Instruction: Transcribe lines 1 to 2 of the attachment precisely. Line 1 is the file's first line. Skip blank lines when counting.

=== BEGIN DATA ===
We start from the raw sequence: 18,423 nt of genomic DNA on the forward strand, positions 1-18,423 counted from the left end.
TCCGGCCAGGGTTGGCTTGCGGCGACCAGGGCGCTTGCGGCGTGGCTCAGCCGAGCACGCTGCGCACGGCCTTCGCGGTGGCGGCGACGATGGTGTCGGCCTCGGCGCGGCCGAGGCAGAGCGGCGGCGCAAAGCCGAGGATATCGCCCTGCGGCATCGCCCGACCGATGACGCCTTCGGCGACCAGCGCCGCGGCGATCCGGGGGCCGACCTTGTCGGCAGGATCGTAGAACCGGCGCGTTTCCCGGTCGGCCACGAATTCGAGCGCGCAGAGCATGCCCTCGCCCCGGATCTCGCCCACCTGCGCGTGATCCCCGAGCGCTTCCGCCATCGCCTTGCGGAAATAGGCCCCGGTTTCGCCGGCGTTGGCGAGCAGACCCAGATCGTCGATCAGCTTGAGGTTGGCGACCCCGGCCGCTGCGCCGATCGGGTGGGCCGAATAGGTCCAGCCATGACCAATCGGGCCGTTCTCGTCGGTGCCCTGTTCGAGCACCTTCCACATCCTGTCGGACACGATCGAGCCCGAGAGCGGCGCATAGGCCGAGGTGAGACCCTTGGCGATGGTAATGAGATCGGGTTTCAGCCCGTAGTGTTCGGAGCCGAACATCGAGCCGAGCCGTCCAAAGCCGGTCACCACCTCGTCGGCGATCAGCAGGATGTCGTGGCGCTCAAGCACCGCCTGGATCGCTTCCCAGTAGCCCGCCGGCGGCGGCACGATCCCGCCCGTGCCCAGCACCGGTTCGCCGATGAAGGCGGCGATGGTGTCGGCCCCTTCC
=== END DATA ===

We start from the raw sequence: 18,423 nt of genomic DNA on the forward strand, positions 1-18,423 counted from the left end.
TCCGGCCAGGGTTGGCTTGCGGCGACCAGGGCGCTTGCGGCGTGGCTCAGCCGAGCACGCTGCGCACGGCCTTCGCGGTGGCGGCGACGATGGTGTCGGCCTCGGCGCGGCCGAGGCAGAGCGGCGGCGCAAAGCCGAGGATATCGCCCTGCGGCATCGCCCGACCGATGACGCCTTCGGCGACCAGCGCCGCGGCGATCCGGGGGCCGACCTTGTCGGCAGGATCGTAGAACCGGCGCGTTTCCCGGTCGGCCACGAATTCGAGCGCGCAGAGCATGCCCTCGCCCCGGATCTCGCCCACCTGCGCGTGATCCCCGAGCGCTTCCGCCATCGCCTTGCGGAAATAGGCCCCGGTTTCGCCGGCGTTGGCGAGCAGACCCAGATCGTCGATCAGCTTGAGGTTGGCGACCCCGGCCGCTGCGCCGATCGGGTGGGCCGAATAGGTCCAGCCATGACCAATCGGGCCGTTCTCGTCGGTGCCCTGTTCGAGCACCTTCCACATCCTGTCGGACACGATCGAGCCCGAGAGCGGCGCATAGGCCGAGGTGAGACCCTTGGCGATGGTAATGAGATCGGGTTTCAGCCCGTAGTGTTCGGAGCCGAACATCGAGCCGAGCCGTCCAAAGCCGGTCACCACCTCGTCGGCGATCAGCAGGATGTCGTGGCGCTCAAGCACCGCCTGGATCGCTTCCCAGTAGCCCGCCGGCGGCGGCACGATCCCGCCCGTGCCCAGCACCGGTTCGCCGATGAAGGCGGCGATGGTGTCGGCCCCTTCC